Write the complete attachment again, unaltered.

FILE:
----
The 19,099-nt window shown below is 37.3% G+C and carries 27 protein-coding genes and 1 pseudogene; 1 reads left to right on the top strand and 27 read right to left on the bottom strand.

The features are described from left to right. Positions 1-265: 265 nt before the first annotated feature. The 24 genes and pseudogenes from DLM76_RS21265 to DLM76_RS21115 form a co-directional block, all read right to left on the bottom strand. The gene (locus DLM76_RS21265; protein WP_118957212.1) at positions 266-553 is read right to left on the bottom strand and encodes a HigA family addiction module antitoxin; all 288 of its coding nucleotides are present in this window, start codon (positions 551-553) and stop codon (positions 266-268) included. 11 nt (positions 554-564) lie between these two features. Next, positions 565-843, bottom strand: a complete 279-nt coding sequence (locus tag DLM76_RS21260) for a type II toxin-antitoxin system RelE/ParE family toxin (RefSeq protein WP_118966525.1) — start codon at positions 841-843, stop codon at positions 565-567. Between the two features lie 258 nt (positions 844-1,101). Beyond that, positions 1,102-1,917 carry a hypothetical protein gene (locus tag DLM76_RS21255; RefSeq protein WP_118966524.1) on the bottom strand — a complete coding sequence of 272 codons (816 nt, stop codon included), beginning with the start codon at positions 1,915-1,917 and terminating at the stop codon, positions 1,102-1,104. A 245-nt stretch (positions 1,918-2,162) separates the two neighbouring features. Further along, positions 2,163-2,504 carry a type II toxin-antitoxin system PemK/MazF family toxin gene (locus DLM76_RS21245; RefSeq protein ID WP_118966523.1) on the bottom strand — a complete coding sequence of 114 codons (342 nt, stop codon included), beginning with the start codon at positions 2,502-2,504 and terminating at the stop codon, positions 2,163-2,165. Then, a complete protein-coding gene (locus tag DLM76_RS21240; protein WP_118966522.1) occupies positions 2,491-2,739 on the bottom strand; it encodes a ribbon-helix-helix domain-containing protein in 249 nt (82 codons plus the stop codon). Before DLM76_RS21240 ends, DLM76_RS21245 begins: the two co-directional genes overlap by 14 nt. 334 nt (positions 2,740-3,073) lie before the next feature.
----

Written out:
The 19,099-nt window shown below is 37.3% G+C and carries 27 protein-coding genes and 1 pseudogene; 1 reads left to right on the top strand and 27 read right to left on the bottom strand.

The features are described from left to right. Positions 1-265: 265 nt before the first annotated feature. The 24 genes and pseudogenes from DLM76_RS21265 to DLM76_RS21115 form a co-directional block, all read right to left on the bottom strand. The gene (locus DLM76_RS21265; protein WP_118957212.1) at positions 266-553 is read right to left on the bottom strand and encodes a HigA family addiction module antitoxin; all 288 of its coding nucleotides are present in this window, start codon (positions 551-553) and stop codon (positions 266-268) included. 11 nt (positions 554-564) lie between these two features. Next, positions 565-843, bottom strand: a complete 279-nt coding sequence (locus tag DLM76_RS21260) for a type II toxin-antitoxin system RelE/ParE family toxin (RefSeq protein WP_118966525.1) — start codon at positions 841-843, stop codon at positions 565-567. Between the two features lie 258 nt (positions 844-1,101). Beyond that, positions 1,102-1,917 carry a hypothetical protein gene (locus tag DLM76_RS21255; RefSeq protein WP_118966524.1) on the bottom strand — a complete coding sequence of 272 codons (816 nt, stop codon included), beginning with the start codon at positions 1,915-1,917 and terminating at the stop codon, positions 1,102-1,104. A 245-nt stretch (positions 1,918-2,162) separates the two neighbouring features. Further along, positions 2,163-2,504 carry a type II toxin-antitoxin system PemK/MazF family toxin gene (locus DLM76_RS21245; RefSeq protein ID WP_118966523.1) on the bottom strand — a complete coding sequence of 114 codons (342 nt, stop codon included), beginning with the start codon at positions 2,502-2,504 and terminating at the stop codon, positions 2,163-2,165. Then, a complete protein-coding gene (locus tag DLM76_RS21240; protein WP_118966522.1) occupies positions 2,491-2,739 on the bottom strand; it encodes a ribbon-helix-helix domain-containing protein in 249 nt (82 codons plus the stop codon). Before DLM76_RS21240 ends, DLM76_RS21245 begins: the two co-directional genes overlap by 14 nt. 334 nt (positions 2,740-3,073) lie before the next feature.